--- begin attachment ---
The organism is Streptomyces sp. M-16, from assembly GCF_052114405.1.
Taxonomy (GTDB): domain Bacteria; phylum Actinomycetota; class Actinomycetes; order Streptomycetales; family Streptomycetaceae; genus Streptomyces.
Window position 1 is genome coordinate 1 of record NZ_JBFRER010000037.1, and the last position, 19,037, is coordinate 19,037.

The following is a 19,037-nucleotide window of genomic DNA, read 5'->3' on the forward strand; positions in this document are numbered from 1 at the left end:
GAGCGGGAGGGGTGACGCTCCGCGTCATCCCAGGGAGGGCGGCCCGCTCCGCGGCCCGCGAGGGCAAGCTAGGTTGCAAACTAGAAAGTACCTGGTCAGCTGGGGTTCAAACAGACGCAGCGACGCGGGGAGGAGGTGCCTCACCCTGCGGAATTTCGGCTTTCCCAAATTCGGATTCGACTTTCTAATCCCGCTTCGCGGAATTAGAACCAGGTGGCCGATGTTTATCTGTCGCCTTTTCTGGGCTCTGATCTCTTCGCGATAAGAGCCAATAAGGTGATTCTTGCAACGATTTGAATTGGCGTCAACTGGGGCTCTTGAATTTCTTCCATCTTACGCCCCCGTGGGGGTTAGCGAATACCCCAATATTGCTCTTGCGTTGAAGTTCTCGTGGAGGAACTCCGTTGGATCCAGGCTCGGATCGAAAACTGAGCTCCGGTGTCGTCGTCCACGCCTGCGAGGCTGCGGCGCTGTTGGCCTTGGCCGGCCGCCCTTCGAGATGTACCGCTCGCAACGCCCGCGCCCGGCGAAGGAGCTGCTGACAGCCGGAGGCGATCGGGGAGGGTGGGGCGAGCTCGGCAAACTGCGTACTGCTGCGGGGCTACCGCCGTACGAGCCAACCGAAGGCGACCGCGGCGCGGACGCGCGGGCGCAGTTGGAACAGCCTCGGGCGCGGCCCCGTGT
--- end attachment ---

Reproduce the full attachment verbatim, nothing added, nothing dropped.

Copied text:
The organism is Streptomyces sp. M-16, from assembly GCF_052114405.1.
Taxonomy (GTDB): domain Bacteria; phylum Actinomycetota; class Actinomycetes; order Streptomycetales; family Streptomycetaceae; genus Streptomyces.
Window position 1 is genome coordinate 1 of record NZ_JBFRER010000037.1, and the last position, 19,037, is coordinate 19,037.

The following is a 19,037-nucleotide window of genomic DNA, read 5'->3' on the forward strand; positions in this document are numbered from 1 at the left end:
GAGCGGGAGGGGTGACGCTCCGCGTCATCCCAGGGAGGGCGGCCCGCTCCGCGGCCCGCGAGGGCAAGCTAGGTTGCAAACTAGAAAGTACCTGGTCAGCTGGGGTTCAAACAGACGCAGCGACGCGGGGAGGAGGTGCCTCACCCTGCGGAATTTCGGCTTTCCCAAATTCGGATTCGACTTTCTAATCCCGCTTCGCGGAATTAGAACCAGGTGGCCGATGTTTATCTGTCGCCTTTTCTGGGCTCTGATCTCTTCGCGATAAGAGCCAATAAGGTGATTCTTGCAACGATTTGAATTGGCGTCAACTGGGGCTCTTGAATTTCTTCCATCTTACGCCCCCGTGGGGGTTAGCGAATACCCCAATATTGCTCTTGCGTTGAAGTTCTCGTGGAGGAACTCCGTTGGATCCAGGCTCGGATCGAAAACTGAGCTCCGGTGTCGTCGTCCACGCCTGCGAGGCTGCGGCGCTGTTGGCCTTGGCCGGCCGCCCTTCGAGATGTACCGCTCGCAACGCCCGCGCCCGGCGAAGGAGCTGCTGACAGCCGGAGGCGATCGGGGAGGGTGGGGCGAGCTCGGCAAACTGCGTACTGCTGCGGGGCTACCGCCGTACGAGCCAACCGAAGGCGACCGCGGCGCGGACGCGCGGGCGCAGTTGGAACAGCCTCGGGCGCGGCCCCGTGT